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24 Replies to “Is Education Really The Key to Success: Truth or Myth?”

  1. Such an interesting article and information. I find it interesting how many successful people have not completed a formal education or have learning disabilities or other things in life but they still lead successful, fulfilling, interesting lives! I think life lessons are just as important as school lessons!

    1. I agree with you there; life lessons are just as important. I think a good education is a combination of both.

  2. You have some great points here. I agree that education is a stepping stone to success, but education doesn’t have to be conducted through expensive schools/ universities. It could be through informal education outside school, as long as someone is teaching and one is learning, then it would help tremendously in one’s growth and path towards success.

    1. You hit the nail on the head there. Once there is a teacher and a student, there is learning and education.

  3. I totally agree with you. Success doesn’t mean a high education degree. I know very educated people that are successful academically but are a failure in other aspects of life. And people without education that are successful in the most important areas of life. Thanks!

  4. As an educator, I get comments and questions like this all the time, especially at the beginning of the school year. Students want to know why teachers or other adults push college as the only way to be successful. I tell them that it’s because they probably found success with education. I let my students and son know that they have so many options, but it’s up to them to look into it. Also, success doesn’t automatically come when you get a degree.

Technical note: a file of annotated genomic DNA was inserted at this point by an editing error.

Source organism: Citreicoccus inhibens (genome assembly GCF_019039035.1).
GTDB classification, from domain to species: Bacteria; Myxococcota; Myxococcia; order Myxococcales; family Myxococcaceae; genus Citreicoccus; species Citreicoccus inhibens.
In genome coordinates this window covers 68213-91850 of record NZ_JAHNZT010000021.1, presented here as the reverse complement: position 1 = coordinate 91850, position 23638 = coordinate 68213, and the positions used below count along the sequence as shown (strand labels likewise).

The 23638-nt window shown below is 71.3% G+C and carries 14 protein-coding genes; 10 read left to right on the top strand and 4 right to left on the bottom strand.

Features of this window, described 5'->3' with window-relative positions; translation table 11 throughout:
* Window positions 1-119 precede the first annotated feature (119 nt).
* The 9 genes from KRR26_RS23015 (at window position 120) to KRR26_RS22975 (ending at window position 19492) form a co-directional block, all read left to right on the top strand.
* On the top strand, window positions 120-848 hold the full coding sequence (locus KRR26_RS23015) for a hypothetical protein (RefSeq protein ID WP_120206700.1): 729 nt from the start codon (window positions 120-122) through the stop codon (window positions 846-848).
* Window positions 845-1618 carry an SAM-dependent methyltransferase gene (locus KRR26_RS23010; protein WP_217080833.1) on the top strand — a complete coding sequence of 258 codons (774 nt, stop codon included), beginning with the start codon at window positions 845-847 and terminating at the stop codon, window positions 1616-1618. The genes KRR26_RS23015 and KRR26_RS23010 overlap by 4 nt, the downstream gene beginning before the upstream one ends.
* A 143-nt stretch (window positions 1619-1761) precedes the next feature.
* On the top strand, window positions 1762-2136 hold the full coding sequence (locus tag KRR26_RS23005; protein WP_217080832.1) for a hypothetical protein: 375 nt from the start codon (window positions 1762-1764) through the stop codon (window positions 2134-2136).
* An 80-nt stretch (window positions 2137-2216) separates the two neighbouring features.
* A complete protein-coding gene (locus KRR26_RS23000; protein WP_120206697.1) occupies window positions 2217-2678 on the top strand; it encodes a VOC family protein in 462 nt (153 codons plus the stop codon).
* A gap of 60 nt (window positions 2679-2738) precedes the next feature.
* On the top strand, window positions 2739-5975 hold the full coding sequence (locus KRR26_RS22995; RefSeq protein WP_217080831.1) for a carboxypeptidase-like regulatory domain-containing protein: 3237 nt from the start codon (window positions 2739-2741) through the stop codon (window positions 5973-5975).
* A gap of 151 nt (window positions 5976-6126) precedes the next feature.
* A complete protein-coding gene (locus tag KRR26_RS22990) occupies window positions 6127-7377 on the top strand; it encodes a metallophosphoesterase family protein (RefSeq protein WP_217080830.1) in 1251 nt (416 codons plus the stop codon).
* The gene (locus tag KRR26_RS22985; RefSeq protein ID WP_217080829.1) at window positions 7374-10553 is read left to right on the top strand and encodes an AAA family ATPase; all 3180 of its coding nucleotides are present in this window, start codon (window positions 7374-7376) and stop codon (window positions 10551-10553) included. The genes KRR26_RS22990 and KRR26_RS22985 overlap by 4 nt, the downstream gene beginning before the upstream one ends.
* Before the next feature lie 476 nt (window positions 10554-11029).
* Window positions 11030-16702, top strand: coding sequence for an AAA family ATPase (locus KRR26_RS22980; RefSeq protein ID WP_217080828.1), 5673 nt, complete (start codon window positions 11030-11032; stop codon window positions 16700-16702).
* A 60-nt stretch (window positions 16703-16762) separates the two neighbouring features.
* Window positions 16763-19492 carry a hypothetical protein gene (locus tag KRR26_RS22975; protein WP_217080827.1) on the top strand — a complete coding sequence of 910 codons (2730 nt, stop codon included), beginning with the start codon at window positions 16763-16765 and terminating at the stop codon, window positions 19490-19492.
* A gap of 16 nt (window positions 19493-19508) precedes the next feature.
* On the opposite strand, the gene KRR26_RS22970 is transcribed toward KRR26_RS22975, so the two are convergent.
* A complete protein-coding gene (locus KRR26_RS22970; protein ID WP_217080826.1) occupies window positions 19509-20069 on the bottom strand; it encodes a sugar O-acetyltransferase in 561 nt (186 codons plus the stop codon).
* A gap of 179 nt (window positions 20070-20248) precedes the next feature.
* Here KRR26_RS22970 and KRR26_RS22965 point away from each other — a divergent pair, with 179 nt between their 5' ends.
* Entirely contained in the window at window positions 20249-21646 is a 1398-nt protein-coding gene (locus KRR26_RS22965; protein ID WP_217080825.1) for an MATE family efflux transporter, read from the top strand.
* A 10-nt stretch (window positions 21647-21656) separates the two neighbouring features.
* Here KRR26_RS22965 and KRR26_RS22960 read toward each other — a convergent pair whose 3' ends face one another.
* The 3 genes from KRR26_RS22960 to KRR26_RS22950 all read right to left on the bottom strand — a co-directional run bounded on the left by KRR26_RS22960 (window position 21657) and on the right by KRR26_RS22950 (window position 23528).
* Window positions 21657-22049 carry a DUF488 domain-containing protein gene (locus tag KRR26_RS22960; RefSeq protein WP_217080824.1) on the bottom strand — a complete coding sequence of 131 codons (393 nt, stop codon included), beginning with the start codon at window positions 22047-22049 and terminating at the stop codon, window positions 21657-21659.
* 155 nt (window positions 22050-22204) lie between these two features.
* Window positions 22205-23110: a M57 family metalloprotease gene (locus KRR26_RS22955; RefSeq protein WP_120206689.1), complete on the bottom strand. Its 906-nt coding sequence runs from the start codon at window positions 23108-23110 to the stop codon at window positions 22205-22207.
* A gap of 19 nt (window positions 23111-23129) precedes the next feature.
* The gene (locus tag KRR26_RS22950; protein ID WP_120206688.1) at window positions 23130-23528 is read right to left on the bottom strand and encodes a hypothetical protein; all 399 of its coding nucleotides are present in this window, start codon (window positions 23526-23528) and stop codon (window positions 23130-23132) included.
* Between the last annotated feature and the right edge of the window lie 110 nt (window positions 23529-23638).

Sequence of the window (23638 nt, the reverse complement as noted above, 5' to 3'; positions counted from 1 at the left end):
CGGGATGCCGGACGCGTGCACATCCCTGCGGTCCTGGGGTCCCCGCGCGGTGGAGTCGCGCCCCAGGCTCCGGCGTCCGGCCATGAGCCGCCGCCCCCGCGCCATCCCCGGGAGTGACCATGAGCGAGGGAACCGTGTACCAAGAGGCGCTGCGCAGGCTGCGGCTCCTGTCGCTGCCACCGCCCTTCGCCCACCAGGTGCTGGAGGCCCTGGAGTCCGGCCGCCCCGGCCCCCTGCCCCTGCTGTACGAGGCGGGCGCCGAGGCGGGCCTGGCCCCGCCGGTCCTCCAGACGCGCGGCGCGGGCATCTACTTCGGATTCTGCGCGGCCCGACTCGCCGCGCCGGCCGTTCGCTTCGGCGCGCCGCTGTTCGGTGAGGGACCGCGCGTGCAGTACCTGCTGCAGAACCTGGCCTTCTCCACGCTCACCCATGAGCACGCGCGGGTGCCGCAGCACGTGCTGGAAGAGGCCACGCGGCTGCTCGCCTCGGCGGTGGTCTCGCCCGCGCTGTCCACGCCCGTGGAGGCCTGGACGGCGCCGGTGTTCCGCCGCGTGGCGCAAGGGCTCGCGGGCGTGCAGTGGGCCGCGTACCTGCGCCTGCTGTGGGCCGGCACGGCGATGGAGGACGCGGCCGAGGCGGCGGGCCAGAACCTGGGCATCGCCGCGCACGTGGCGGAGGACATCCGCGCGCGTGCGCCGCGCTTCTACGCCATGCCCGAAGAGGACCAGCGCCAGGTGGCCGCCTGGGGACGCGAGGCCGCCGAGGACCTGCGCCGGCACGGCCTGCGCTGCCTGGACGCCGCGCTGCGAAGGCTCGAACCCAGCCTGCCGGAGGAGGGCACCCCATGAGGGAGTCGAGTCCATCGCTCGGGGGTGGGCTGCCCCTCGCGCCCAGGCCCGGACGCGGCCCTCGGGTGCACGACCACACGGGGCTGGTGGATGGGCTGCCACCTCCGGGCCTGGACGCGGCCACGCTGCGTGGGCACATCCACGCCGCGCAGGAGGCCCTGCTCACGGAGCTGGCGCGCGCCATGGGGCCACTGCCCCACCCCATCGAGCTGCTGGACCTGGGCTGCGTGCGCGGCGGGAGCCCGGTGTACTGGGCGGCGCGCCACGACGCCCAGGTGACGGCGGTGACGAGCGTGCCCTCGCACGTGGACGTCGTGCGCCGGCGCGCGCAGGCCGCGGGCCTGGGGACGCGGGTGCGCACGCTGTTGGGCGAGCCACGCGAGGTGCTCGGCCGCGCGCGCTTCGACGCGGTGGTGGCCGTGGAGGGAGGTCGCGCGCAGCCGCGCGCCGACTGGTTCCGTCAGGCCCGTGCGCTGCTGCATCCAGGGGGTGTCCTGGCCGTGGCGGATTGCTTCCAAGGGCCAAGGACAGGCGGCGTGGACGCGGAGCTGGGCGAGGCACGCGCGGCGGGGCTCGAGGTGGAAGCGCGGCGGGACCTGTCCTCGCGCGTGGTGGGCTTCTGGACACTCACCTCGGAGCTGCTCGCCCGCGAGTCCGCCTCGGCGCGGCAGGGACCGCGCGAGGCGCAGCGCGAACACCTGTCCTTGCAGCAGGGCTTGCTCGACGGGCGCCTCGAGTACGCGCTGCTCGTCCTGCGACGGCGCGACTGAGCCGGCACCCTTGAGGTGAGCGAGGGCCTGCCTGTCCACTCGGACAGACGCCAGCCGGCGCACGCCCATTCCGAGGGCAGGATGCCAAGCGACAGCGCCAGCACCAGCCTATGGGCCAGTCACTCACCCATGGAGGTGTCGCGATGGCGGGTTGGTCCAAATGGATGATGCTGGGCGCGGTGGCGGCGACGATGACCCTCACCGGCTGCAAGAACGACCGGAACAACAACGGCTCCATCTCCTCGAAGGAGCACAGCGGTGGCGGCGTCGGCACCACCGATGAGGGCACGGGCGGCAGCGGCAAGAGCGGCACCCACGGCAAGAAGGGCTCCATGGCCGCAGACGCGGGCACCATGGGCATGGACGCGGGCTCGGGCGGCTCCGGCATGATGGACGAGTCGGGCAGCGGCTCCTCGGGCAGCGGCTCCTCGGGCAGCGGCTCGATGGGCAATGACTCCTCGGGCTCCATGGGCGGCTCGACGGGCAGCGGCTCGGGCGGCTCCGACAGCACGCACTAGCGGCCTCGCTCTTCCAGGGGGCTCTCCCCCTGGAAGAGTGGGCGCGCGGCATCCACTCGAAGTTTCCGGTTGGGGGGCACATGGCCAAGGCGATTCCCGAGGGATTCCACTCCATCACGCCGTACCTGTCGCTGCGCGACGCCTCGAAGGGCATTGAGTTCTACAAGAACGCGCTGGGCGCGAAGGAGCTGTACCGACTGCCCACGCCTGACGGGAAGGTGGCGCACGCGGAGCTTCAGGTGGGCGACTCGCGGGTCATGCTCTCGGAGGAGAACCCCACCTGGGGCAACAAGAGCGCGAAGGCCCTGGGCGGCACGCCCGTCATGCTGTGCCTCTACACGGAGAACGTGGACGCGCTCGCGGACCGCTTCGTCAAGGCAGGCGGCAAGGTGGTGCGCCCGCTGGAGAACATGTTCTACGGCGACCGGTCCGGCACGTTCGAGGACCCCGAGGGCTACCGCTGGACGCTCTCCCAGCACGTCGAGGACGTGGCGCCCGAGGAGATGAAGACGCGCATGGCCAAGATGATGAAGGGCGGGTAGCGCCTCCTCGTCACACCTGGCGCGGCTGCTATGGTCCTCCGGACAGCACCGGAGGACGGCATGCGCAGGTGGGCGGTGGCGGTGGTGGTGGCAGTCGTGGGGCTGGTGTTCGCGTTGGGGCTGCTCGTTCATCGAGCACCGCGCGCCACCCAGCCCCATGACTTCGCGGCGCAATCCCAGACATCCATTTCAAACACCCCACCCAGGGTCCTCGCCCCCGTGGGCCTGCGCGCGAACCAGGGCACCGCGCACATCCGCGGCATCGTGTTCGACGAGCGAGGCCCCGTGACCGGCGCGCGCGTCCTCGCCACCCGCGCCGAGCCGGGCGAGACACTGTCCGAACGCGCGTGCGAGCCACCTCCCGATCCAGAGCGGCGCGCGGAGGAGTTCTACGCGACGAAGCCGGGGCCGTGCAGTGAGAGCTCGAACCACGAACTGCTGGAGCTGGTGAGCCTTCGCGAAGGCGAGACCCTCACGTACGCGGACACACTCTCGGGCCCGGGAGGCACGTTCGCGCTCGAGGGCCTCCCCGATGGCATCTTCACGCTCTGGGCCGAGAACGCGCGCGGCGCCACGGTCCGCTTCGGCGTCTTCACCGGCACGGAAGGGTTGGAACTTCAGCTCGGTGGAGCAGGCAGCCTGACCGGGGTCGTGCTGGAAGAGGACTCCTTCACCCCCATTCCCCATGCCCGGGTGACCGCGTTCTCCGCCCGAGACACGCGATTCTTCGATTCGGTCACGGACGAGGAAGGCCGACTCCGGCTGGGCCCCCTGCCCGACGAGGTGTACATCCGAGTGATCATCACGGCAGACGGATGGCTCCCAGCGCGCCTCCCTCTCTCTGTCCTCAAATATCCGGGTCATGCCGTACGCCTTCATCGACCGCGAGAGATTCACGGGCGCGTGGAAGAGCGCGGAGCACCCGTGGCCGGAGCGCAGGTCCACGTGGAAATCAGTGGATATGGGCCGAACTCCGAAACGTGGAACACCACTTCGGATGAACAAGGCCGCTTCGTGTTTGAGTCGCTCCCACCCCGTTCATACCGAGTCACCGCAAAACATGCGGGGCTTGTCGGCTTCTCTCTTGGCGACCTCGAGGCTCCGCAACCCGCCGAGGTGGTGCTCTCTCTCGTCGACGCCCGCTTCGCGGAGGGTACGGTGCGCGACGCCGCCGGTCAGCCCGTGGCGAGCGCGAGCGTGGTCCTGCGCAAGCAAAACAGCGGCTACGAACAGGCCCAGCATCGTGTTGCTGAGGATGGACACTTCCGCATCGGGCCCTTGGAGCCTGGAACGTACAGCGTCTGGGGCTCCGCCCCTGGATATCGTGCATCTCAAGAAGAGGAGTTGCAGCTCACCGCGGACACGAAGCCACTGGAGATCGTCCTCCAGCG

Everyone may not want a degree, but everyone needs a goal, focus, and consistency.

    Sorry for the long-winded response. I have so much to say about this topic.

  5. Love this! I think it’s important to focus on things a child naturally gravitates to and nurture that connection. I also think focussing on life skills – actual applicable stuff like how home ownership works, mortgages, STEM – kids being forced to learn algorithms or equations that are outdated (or useless) serves no purpose.

  6. I agree completely. I think success is determined by someone’s discipline and perseverance. There are plenty of people who dropped out of college or forewent college to pursue successful careers.

  7. I think a certain degree of education is key to success but less about academic study. I think experience counts for an awful lot and I think that’s why people end up dropping out of traditional education, to get experience x

  8. Interesting read. I really do believe that education is important, but not a rigid structure. I believe education needs to be tailored to the needs of the person.

  9. Part of a good education is life experience. I think a good education can be important but both go together. When interviewing for new staff I’d be looking for an all rounder so it does play an important role.

  10. I consider myself to be well educated but I am not rich. Maybe education programs should include modules on how to make money.